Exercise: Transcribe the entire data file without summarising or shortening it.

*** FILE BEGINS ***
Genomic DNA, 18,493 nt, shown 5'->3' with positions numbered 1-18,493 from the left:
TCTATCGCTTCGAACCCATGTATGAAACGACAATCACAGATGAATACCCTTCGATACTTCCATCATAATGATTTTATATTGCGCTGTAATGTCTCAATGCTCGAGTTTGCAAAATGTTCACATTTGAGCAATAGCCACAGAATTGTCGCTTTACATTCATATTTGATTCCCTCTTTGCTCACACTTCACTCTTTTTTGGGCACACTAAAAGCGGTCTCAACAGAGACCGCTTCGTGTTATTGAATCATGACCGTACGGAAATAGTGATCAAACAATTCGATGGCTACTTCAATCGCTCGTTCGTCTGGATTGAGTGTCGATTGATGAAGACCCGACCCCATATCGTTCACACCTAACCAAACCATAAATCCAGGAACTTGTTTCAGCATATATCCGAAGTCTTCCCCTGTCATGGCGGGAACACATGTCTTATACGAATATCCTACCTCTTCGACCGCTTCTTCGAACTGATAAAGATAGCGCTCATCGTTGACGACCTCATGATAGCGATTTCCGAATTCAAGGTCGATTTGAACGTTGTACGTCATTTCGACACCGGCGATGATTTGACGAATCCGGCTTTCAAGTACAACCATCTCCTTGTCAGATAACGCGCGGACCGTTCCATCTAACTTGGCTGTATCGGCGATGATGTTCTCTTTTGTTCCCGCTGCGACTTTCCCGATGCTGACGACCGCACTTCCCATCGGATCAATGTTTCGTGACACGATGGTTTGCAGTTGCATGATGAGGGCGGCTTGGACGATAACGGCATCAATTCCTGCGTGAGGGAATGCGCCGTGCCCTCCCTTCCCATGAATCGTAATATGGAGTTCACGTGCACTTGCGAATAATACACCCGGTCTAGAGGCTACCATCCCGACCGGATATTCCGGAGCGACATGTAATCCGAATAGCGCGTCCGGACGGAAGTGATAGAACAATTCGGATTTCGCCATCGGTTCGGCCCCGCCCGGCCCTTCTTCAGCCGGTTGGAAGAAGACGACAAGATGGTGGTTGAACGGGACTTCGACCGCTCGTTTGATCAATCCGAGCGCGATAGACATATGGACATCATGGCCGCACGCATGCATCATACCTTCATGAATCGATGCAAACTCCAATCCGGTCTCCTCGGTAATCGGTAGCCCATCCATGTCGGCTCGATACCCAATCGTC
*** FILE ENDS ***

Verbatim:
Genomic DNA, 18,493 nt, shown 5'->3' with positions numbered 1-18,493 from the left:
TCTATCGCTTCGAACCCATGTATGAAACGACAATCACAGATGAATACCCTTCGATACTTCCATCATAATGATTTTATATTGCGCTGTAATGTCTCAATGCTCGAGTTTGCAAAATGTTCACATTTGAGCAATAGCCACAGAATTGTCGCTTTACATTCATATTTGATTCCCTCTTTGCTCACACTTCACTCTTTTTTGGGCACACTAAAAGCGGTCTCAACAGAGACCGCTTCGTGTTATTGAATCATGACCGTACGGAAATAGTGATCAAACAATTCGATGGCTACTTCAATCGCTCGTTCGTCTGGATTGAGTGTCGATTGATGAAGACCCGACCCCATATCGTTCACACCTAACCAAACCATAAATCCAGGAACTTGTTTCAGCATATATCCGAAGTCTTCCCCTGTCATGGCGGGAACACATGTCTTATACGAATATCCTACCTCTTCGACCGCTTCTTCGAACTGATAAAGATAGCGCTCATCGTTGACGACCTCATGATAGCGATTTCCGAATTCAAGGTCGATTTGAACGTTGTACGTCATTTCGACACCGGCGATGATTTGACGAATCCGGCTTTCAAGTACAACCATCTCCTTGTCAGATAACGCGCGGACCGTTCCATCTAACTTGGCTGTATCGGCGATGATGTTCTCTTTTGTTCCCGCTGCGACTTTCCCGATGCTGACGACCGCACTTCCCATCGGATCAATGTTTCGTGACACGATGGTTTGCAGTTGCATGATGAGGGCGGCTTGGACGATAACGGCATCAATTCCTGCGTGAGGGAATGCGCCGTGCCCTCCCTTCCCATGAATCGTAATATGGAGTTCACGTGCACTTGCGAATAATACACCCGGTCTAGAGGCTACCATCCCGACCGGATATTCCGGAGCGACATGTAATCCGAATAGCGCGTCCGGACGGAAGTGATAGAACAATTCGGATTTCGCCATCGGTTCGGCCCCGCCCGGCCCTTCTTCAGCCGGTTGGAAGAAGACGACAAGATGGTGGTTGAACGGGACTTCGACCGCTCGTTTGATCAATCCGAGCGCGATAGACATATGGACATCATGGCCGCACGCATGCATCATACCTTCATGAATCGATGCAAACTCCAATCCGGTCTCCTCGGTAATCGGTAGCCCATCCATGTCGGCTCGATACCCAATCGTC